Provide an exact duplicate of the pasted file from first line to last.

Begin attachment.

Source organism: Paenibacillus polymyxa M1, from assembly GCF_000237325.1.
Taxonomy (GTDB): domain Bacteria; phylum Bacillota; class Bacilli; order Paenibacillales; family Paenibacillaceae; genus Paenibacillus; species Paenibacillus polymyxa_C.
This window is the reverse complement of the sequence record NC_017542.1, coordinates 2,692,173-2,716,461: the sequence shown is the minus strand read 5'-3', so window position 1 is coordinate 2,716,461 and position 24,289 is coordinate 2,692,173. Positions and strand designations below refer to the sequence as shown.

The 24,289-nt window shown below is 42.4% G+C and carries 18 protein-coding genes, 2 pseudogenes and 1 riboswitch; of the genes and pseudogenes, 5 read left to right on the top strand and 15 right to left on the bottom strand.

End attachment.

Source organism: Paenibacillus polymyxa M1, from assembly GCF_000237325.1.
Taxonomy (GTDB): domain Bacteria; phylum Bacillota; class Bacilli; order Paenibacillales; family Paenibacillaceae; genus Paenibacillus; species Paenibacillus polymyxa_C.
This window is the reverse complement of the sequence record NC_017542.1, coordinates 2,692,173-2,716,461: the sequence shown is the minus strand read 5'-3', so window position 1 is coordinate 2,716,461 and position 24,289 is coordinate 2,692,173. Positions and strand designations below refer to the sequence as shown.

The 24,289-nt window shown below is 42.4% G+C and carries 18 protein-coding genes, 2 pseudogenes and 1 riboswitch; of the genes and pseudogenes, 5 read left to right on the top strand and 15 right to left on the bottom strand.